New Delhi, Mar 28: Calling for a significant surge in women recruitment in the police as a lever to push for police reforms, change public perceptions and improve good governance, NITI Aayog CEO Amitabh Kant on Thursday said that this would 'radically' transform policing into "a public service."
Mr Kant launched a Model Policy on Women in Police by the Commonwealth Human Rights Initiative (CHRI) which lays down a framework to guide government efforts at improving gender diversity, providing agency and power for women in police services across the country.
Endorsing the report, Mr. Kant said it was crucial to rank states to “name and shame them” and enable them to adopt progressive policies, illustrating it from his own experience of industrial policy and development.
“Such reports will bring about a new phase of policing in India.. (and) we at the NITI Aayog will be happy to work with CHRI to make this a part of our index [of ranking of states by policing quality].”
The report was developed in consultation with serving and retired police officers, academics, and independent experts, and makes a case for a clear, time-bound and comprehensive action plan for equal opportunities for women in police where they comprise just over 7 per cent of the total police force. Most state governments are far from targets for recruitment which they have set themselves for policing is a state subject.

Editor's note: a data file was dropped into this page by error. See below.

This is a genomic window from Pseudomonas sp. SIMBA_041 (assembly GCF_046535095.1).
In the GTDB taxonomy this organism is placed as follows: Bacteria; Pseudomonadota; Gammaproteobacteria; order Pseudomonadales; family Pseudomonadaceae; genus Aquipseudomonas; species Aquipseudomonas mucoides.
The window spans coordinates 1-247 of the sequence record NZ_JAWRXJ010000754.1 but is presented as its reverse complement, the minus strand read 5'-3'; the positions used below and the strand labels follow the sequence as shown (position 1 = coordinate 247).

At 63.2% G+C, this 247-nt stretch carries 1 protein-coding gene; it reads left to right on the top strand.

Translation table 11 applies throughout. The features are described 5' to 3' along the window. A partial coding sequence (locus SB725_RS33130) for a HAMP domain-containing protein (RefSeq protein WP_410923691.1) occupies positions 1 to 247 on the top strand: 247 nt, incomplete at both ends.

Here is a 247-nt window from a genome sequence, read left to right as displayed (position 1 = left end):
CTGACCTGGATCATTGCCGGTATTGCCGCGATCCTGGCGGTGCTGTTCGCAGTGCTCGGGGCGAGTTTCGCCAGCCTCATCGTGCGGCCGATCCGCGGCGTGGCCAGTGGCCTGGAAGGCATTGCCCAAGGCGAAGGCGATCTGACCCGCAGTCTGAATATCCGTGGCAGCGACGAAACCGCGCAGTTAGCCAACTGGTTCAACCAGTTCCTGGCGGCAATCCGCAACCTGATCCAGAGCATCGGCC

Referring to this, Mr. Kant remarked, “Less than 1 per cent of policewomen in India occupy senior ranks. Over 90 per cent of them remain constables — the lowest possible rank — which is the position they enter the force and eventually retire from. I have rarely seen police stations headed by women.”
“But wherever women police officers have entered the force, they have made a very positive contribution to policing. If more women entered the force, policing in India would be radically transformed from being just a policing activity to becoming a public service,” he added. But he noted that just increasing numbers would not help achieve mainstreaming.
“Not enough can be said or done about the need for police reforms in India,” said CHRI International Director Sanjoy Hazarika.
“But no matter how onerous this task is, efforts must continue to embed changes, at the institutional, cultural and in training process but especially in the hearts and minds of all ranks so they can perform without fear or favour,” he added.
Present for the launch were Wajahat Habibullah, former Chief Information Commissioner, former chairperson of the National Minorities Commission and chair of the CHRI’s India Executive Committee, Devyani Srivastava, lead author of the report and Senior Programme Officer, Police Reforms, CHRI, and Devika Prasad, head of the Police Reforms team, CHRI. (UNI)